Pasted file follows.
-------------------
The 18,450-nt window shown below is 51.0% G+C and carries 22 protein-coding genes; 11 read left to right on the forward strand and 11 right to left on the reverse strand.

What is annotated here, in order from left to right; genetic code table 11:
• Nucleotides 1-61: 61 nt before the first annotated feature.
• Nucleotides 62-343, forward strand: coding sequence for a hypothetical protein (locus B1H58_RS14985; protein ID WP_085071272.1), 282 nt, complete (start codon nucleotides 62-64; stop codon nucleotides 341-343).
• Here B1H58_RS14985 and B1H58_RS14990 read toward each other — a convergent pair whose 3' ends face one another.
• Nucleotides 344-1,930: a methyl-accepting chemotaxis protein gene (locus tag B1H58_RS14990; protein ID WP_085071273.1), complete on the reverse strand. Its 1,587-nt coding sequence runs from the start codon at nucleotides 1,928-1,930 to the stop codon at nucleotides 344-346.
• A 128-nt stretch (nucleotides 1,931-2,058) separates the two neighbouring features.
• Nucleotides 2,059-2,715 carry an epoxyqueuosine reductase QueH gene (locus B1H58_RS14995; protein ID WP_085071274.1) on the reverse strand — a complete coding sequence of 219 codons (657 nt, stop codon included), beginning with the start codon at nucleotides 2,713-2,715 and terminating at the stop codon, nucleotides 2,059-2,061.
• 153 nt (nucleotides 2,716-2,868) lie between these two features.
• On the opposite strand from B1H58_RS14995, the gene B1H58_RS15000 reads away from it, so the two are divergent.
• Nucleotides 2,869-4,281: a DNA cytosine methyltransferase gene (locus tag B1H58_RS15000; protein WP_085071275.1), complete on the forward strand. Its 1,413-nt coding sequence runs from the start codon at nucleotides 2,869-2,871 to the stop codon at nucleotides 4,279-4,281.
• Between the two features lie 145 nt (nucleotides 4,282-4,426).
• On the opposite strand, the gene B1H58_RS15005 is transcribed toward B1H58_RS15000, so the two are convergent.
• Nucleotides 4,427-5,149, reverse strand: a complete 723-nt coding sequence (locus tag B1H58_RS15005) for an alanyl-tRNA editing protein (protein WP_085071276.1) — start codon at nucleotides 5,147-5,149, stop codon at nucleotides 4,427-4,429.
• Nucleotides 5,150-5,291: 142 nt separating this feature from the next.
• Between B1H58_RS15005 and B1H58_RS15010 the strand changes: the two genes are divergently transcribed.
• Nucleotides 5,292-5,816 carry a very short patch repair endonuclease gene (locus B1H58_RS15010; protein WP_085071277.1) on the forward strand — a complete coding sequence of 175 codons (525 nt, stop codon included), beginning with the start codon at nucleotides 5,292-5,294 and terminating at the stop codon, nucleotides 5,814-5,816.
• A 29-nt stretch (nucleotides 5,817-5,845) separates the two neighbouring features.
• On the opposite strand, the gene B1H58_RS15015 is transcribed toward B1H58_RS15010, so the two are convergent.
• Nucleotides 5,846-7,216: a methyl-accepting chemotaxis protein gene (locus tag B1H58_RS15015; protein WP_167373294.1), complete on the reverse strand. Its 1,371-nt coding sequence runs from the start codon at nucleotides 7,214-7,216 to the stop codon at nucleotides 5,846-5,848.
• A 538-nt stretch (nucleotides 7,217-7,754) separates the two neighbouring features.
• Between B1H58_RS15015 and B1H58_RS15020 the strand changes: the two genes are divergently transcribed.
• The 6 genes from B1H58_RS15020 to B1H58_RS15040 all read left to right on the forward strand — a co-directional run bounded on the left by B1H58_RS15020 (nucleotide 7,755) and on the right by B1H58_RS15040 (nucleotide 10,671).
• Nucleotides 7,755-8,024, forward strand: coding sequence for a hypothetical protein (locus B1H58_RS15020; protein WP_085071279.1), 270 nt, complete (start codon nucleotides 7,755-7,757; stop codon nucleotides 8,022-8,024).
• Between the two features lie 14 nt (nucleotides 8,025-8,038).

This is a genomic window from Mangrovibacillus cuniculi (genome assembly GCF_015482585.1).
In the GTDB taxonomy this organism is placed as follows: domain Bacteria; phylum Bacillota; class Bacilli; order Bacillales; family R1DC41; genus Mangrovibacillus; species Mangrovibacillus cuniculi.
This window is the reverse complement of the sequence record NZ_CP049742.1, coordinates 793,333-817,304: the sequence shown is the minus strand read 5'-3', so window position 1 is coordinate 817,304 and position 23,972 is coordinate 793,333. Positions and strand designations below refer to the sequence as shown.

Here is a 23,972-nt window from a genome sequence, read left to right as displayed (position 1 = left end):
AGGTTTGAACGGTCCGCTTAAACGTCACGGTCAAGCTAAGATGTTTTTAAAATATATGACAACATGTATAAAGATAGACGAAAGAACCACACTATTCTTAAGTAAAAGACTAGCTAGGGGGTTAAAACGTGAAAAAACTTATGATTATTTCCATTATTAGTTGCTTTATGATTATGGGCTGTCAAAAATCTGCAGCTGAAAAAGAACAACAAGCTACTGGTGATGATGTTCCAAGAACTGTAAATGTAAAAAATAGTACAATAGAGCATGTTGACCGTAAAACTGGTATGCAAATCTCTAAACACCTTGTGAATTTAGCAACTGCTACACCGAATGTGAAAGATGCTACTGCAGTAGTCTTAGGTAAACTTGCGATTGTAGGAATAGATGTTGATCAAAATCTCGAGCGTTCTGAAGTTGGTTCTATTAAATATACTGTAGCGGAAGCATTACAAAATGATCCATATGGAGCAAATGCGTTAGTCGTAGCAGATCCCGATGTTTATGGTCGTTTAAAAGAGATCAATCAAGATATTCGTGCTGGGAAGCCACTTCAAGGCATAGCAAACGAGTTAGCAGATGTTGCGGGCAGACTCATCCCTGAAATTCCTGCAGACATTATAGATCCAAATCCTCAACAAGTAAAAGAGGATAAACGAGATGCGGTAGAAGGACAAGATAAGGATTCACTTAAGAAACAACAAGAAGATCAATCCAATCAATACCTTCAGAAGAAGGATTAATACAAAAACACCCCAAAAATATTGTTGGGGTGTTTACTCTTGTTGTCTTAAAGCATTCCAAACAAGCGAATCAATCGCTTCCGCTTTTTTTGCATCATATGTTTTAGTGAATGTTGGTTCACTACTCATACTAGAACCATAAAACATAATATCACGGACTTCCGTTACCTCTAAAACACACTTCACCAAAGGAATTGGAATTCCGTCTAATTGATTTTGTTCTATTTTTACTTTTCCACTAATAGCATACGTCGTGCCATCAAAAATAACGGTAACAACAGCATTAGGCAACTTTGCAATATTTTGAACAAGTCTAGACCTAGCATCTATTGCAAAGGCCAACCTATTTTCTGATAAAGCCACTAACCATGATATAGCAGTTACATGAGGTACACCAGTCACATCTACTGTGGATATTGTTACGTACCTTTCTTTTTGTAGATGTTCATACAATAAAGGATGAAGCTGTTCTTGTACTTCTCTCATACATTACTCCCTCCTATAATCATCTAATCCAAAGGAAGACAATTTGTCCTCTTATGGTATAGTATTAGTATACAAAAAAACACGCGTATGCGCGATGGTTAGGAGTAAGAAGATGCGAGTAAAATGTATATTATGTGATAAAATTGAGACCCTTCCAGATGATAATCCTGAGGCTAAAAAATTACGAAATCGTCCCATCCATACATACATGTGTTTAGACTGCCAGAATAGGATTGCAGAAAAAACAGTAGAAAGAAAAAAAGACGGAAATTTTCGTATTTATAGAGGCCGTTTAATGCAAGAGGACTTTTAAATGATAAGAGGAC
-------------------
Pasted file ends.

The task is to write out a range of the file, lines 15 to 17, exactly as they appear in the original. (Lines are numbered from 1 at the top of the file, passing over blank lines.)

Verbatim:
• Nucleotides 5,150-5,291: 142 nt separating this feature from the next.
• Between B1H58_RS15005 and B1H58_RS15010 the strand changes: the two genes are divergently transcribed.
• Nucleotides 5,292-5,816 carry a very short patch repair endonuclease gene (locus B1H58_RS15010; protein WP_085071277.1) on the forward strand — a complete coding sequence of 175 codons (525 nt, stop codon included), beginning with the start codon at nucleotides 5,292-5,294 and terminating at the stop codon, nucleotides 5,814-5,816.